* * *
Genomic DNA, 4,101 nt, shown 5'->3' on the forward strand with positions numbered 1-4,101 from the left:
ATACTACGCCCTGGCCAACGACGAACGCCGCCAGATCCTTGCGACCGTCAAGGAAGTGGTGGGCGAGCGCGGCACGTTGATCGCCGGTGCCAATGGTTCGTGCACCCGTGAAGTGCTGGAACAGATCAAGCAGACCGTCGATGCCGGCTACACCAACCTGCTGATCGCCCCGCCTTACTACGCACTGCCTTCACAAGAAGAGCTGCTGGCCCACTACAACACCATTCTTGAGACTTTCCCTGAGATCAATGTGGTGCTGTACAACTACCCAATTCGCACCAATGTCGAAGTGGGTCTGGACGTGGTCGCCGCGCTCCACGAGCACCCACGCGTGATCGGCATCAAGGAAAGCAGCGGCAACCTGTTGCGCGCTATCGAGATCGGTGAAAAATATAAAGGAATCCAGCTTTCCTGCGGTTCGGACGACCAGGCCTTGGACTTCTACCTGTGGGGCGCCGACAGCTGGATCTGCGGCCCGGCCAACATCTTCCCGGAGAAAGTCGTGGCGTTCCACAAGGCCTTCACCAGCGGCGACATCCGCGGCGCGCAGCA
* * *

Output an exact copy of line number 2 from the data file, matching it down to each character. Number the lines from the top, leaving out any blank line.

ATACTACGCCCTGGCCAACGACGAACGCCGCCAGATCCTTGCGACCGTCAAGGAAGTGGTGGGCGAGCGCGGCACGTTGATCGCCGGTGCCAATGGTTCGTGCACCCGTGAAGTGCTGGAACAGATCAAGCAGACCGTCGATGCCGGCTACACCAACCTGCTGATCGCCCCGCCTTACTACGCACTGCCTTCACAAGAAGAGCTGCTGGCCCACTACAACACCATTCTTGAGACTTTCCCTGAGATCAATGTGGTGCTGTACAACTACCCAATTCGCACCAATGTCGAAGTGGGTCTGGACGTGGTCGCCGCGCTCCACGAGCACCCACGCGTGATCGGCATCAAGGAAAGCAGCGGCAACCTGTTGCGCGCTATCGAGATCGGTGAAAAATATAAAGGAATCCAGCTTTCCTGCGGTTCGGACGACCAGGCCTTGGACTTCTACCTGTGGGGCGCCGACAGCTGGATCTGCGGCCCGGCCAACATCTTCCCGGAGAAAGTCGTGGCGTTCCACAAGGCCTTCACCAGCGGCGACATCCGCGGCGCGCAGCA